A scientific team discovered  a new species of horned pitviper in the critically endangered cloud forests of the Sierra Madre Oriental in Jalisco, Mexico. The research group HERP.MX working together with the Mexican non-profit organization Biodiverse identify the snake as a new species. The snake was named the emerald horned pitviper (Ophryacus smaragdinus) for its bright green color and the two horn-shaped scales above its eyes, which the researchers say they do not yet know the purpose of. The pitviper is referred to as a torito by locals, which means little bull in Spanish.
in the 1850s with Swiss naturalist, Francis Sumichrast in the eastern state of Veracruz. Among Sumichrast’s important reptile and amphibian collections was a series of horned vipers which he sent to various collections around the world – including the Milan Natural History Museum in Italy. Two of these unusual vipers landed in the hands of museum director Georg Jan, who, described them as the new species Trigonocephalus (Atropos) undulatus, now Ophryacus undulatus in 1859 
Fall of 2010 found the HERP.MX Field Team in Sierra Madre Oriental searching for the eastern limit of Crotalus aquilus in the soggy cloud forests of Veracruz. While returning from field work on a windy, pot-holed mountain road, a bright green pit-viper appeared in the headlights. 
The profile view shows a narrow horn immediately above the snake’s eye, typical of Ophryacus undulatus, while these new specimens from east-central Veracruz had rounded horns separated from the eye by other smaller scales.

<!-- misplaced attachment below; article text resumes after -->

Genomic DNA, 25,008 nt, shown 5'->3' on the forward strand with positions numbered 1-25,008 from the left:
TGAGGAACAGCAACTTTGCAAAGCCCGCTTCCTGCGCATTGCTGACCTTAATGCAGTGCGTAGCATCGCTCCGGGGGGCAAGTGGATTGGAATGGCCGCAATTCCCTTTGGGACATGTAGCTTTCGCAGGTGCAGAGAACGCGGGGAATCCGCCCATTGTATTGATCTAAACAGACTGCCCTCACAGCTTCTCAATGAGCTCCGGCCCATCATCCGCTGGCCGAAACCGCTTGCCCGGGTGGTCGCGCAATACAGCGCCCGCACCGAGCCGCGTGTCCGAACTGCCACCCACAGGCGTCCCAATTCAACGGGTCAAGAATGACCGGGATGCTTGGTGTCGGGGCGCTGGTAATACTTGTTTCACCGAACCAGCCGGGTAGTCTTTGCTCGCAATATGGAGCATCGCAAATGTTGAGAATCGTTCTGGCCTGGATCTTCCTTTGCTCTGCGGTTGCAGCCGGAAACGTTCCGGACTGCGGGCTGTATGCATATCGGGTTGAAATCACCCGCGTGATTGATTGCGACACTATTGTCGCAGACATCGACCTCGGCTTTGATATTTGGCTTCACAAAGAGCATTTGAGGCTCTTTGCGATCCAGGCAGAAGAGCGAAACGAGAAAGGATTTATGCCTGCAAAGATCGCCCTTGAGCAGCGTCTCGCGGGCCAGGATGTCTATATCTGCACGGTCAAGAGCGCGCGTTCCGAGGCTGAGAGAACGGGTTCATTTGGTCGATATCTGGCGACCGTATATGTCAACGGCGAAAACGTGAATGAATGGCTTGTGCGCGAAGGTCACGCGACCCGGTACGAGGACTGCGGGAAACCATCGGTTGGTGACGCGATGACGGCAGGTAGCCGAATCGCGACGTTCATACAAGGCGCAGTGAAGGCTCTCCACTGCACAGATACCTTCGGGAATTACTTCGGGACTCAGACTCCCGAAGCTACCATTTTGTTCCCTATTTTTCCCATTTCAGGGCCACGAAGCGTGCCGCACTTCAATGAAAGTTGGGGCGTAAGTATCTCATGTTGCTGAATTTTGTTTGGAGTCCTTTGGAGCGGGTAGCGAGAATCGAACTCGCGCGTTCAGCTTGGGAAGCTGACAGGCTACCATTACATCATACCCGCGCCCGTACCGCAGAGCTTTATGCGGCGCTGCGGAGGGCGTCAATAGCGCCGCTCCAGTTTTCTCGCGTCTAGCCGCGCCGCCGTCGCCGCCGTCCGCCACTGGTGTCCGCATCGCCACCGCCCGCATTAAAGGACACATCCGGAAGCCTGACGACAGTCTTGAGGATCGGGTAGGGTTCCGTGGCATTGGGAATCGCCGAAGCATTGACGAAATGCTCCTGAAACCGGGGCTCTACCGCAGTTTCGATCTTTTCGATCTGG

A search of museum specimens revealed a second Ophryacus sphenophrys at the Universidad Nacional Autónoma de México – from the same area, and consistent with previous descriptions.
The majority of the snake’s mountainous habitat has been destroyed due to logging and expansion of agriculture and the scientist described the newly discovered species as “highly vulnerable”. “It’s alarming that in developing countries like Mexico there is the very real risk that we’re losing species before they are even discovered,” Christoph Grünwald, Biodiversa’s president and lead researcher.

Calling the new pitviper “a prime example of a ‘near miss,’” Grünwald added, “The Emerald Horned Pitviper occurs primarily in Veracruz, which is Mexico’s most deforested state. To make matters worse, all of the snake’s known habitat falls outside of the few protected areas that exist.”

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